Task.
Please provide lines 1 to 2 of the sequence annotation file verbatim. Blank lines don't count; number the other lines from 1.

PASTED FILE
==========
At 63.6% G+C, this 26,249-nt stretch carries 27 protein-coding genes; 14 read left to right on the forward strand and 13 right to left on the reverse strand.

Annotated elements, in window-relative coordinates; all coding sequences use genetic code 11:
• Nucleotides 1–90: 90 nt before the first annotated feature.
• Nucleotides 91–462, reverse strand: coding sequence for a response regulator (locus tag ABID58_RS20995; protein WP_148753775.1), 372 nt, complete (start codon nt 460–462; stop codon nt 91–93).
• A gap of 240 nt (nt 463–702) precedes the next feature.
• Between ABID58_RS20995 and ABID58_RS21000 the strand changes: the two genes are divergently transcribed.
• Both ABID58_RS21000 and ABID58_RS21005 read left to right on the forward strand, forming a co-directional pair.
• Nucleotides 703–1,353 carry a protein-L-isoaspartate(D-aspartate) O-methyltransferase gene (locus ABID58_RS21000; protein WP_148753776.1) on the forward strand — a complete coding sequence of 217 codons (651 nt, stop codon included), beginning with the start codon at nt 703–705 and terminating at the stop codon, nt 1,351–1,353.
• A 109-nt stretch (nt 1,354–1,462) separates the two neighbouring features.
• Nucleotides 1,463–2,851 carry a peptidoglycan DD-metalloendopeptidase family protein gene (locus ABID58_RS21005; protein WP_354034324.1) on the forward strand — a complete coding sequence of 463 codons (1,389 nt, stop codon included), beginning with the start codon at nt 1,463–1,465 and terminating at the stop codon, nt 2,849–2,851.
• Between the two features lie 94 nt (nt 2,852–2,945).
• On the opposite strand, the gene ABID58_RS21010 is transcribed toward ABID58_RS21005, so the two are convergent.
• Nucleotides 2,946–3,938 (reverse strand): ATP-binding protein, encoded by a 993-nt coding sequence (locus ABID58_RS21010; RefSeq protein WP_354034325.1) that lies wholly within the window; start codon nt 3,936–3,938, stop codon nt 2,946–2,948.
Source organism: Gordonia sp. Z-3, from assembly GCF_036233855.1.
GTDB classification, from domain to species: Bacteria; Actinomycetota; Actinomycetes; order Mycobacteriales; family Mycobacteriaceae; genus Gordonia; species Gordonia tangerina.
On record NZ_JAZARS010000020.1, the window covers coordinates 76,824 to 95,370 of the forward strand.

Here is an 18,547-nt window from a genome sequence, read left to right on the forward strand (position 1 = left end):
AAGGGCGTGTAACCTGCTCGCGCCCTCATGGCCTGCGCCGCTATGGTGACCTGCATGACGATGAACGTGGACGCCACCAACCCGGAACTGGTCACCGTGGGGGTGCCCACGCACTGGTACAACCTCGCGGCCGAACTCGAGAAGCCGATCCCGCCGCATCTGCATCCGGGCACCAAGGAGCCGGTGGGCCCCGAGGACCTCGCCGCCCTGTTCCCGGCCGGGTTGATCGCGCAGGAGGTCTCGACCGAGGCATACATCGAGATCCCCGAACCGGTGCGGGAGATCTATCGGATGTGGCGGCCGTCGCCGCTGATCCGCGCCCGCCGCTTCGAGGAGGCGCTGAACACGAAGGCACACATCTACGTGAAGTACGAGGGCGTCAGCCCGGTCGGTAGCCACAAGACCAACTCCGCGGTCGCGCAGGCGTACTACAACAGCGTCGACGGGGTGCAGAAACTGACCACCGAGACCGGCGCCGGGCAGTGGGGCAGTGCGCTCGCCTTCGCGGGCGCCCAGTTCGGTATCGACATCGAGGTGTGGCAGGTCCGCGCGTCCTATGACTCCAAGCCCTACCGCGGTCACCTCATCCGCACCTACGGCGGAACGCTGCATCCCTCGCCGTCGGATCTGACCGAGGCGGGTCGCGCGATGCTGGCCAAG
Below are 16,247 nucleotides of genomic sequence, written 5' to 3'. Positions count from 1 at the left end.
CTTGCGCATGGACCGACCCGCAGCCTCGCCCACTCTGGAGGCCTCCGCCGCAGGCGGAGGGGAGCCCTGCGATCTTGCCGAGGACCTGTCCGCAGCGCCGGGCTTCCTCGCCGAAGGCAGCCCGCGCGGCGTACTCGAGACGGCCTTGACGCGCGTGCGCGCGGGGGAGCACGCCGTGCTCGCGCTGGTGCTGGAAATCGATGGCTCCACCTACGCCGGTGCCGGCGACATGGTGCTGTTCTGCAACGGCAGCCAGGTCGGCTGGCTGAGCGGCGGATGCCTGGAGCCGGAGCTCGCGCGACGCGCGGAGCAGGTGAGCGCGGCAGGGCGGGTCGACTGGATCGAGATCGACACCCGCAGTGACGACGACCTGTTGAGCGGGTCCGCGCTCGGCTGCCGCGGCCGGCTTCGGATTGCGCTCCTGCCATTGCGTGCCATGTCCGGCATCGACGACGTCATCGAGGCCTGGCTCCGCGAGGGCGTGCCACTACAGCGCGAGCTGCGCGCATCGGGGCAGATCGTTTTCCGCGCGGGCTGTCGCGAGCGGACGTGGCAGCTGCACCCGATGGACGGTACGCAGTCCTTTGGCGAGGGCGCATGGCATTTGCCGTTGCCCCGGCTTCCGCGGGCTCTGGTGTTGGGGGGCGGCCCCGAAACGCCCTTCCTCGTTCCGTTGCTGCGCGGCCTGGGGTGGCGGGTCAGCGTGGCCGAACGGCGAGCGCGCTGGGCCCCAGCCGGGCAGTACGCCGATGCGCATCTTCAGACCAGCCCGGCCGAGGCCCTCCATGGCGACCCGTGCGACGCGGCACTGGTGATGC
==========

At 63.6% G+C, this 26,249-nt stretch carries 27 protein-coding genes; 14 read left to right on the forward strand and 13 right to left on the reverse strand.

Annotated elements, in window-relative coordinates; all coding sequences use genetic code 11: